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Personal Finance and Savings

The tax implications of buying investments

Find out about the tax implications of buying investments, whether rental property or a partnership in an S Corporation.

What are the tax implications of buying an investment?

Here’s what you need to know:

Bought Rental Property 

As a landlord, you will have income and expenses. Rental income includes payments received from a tenant for the use of property, payments to cancel a lease, advance rent, and any non-refundable security deposit used as a final payment of rent. Expenses such as cleaning, legal fees, management company fees, repairs, and advertising are deductible. The cost of the home and improvements made to the property may not be claimed in full the year the house becomes a rental property, or the improvements were made. Instead, you must deduct a pre-determined percentage of the cost each year, which is called “depreciation.” 

Received Dividends 

If you invested in securities or other financial products, you will receive a Form 1099-INT or Form 1099-DIV, and if it shows you paid foreign taxes, you may be eligible to claim either a credit or an itemized deduction for these taxes. Generally, the foreign tax credit results in greater tax savings than deducting the foreign taxes as an itemized deduction.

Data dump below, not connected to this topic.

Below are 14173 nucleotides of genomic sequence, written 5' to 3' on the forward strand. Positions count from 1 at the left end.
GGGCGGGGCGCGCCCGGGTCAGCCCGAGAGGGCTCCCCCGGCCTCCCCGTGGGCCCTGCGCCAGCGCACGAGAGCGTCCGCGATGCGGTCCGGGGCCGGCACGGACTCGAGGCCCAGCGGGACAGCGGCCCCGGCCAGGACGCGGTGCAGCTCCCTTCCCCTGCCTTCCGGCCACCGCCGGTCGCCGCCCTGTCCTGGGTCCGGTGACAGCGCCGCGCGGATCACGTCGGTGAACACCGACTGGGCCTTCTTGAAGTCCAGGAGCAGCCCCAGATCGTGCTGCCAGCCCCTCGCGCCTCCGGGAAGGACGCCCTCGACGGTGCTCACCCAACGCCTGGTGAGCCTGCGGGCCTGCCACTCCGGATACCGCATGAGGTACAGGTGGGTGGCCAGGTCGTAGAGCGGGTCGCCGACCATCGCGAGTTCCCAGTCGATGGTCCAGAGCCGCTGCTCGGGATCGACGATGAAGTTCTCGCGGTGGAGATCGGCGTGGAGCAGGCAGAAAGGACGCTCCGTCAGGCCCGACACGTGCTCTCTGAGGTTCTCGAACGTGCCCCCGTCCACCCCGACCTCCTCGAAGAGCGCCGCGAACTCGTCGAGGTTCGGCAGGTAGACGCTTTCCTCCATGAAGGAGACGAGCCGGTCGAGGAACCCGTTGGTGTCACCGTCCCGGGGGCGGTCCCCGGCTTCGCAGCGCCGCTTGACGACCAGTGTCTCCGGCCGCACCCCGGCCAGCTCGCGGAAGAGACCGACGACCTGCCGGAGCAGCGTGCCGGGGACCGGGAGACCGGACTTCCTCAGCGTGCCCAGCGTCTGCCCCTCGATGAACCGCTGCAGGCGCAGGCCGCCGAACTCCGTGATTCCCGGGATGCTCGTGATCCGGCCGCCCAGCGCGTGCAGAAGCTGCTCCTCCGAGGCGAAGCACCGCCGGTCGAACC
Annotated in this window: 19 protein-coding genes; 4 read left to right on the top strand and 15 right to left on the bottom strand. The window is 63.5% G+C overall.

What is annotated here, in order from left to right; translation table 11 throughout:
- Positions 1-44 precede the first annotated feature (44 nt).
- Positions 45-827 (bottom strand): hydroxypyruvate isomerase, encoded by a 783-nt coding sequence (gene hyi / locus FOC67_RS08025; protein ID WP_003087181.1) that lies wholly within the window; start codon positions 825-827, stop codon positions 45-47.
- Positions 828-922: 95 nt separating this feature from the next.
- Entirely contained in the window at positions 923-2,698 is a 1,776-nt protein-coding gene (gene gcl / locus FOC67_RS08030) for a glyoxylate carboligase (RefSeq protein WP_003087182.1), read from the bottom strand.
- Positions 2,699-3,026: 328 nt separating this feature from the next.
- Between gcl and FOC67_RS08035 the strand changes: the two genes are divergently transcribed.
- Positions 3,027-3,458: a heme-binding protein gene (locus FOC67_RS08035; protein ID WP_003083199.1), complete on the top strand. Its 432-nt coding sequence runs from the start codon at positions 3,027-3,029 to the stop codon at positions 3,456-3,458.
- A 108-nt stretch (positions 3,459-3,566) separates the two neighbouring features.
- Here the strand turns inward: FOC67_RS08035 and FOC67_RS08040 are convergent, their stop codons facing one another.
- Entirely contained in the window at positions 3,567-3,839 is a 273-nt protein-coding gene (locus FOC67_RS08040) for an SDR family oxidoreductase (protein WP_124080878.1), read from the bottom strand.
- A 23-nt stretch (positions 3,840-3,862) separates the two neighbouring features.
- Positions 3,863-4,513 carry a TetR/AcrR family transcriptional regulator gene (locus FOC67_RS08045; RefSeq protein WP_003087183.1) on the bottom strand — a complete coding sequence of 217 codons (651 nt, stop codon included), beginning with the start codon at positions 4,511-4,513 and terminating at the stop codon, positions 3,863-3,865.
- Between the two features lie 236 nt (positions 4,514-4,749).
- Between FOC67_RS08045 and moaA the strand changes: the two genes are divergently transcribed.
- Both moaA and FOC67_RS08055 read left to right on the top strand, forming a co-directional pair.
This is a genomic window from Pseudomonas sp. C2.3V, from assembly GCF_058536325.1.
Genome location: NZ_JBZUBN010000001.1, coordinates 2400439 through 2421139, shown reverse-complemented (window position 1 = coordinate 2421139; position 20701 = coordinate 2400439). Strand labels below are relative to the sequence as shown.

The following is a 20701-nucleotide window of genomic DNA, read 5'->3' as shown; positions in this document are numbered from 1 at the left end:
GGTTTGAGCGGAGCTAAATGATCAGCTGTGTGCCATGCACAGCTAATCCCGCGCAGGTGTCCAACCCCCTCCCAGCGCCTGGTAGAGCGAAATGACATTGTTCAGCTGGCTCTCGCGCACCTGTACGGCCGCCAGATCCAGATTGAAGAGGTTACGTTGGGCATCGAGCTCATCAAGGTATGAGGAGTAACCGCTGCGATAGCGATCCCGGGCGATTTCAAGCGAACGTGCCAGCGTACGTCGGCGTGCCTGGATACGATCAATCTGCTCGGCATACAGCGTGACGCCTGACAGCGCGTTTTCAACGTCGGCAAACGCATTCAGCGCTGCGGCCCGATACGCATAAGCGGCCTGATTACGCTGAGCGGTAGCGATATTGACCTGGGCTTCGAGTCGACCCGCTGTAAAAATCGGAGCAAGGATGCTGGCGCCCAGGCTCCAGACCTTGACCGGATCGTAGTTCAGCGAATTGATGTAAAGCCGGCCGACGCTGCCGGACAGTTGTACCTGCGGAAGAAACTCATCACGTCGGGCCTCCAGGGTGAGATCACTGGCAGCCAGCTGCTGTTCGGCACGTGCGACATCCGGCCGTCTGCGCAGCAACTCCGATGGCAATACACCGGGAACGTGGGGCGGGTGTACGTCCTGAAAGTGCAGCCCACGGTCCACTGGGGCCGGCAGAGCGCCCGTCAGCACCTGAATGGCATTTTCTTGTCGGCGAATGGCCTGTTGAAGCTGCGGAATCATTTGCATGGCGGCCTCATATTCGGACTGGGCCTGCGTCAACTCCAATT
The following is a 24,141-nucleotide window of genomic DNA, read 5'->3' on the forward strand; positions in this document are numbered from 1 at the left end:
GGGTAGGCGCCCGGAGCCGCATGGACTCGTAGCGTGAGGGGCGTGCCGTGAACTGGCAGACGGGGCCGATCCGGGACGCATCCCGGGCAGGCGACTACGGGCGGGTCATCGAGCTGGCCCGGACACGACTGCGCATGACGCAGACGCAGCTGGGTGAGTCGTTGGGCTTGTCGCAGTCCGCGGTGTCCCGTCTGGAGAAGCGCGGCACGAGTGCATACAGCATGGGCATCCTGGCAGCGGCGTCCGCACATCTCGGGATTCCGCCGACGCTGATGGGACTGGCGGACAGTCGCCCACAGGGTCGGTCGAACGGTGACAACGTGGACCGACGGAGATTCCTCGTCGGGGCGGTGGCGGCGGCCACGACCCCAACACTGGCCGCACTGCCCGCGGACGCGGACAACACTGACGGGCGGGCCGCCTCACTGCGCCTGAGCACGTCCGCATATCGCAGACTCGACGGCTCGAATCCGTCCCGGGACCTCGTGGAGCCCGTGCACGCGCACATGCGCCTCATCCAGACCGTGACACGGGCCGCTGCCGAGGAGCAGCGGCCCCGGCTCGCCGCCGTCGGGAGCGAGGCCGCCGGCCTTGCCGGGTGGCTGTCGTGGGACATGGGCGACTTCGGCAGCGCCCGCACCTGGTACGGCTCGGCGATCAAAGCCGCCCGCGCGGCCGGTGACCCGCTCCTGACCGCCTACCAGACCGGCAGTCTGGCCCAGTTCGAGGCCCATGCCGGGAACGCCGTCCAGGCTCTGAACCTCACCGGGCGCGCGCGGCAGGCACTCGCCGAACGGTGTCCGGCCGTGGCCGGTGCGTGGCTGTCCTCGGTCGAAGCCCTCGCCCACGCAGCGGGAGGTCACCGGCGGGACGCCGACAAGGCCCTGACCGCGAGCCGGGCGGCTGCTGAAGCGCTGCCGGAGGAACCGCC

Consider the tax implications of buying investments if you’ve: bought rental property, bought an interest in a Partnership or S-corp, received dividends, or sold partnership interest.

Bought an Interest in a Partnership or S Corporation

If you have invested in a small business, you are not eligible to deduct your costs, however, you can reduce your potential profit when you sell by subtracting your cost basis, which is the amount invested (your purchase price) plus any additional investments made while you owned part of the business, from the sale price of your investment. Additional investments may include cash contributions, non-cash contributions, and your share of non-dispersed income.

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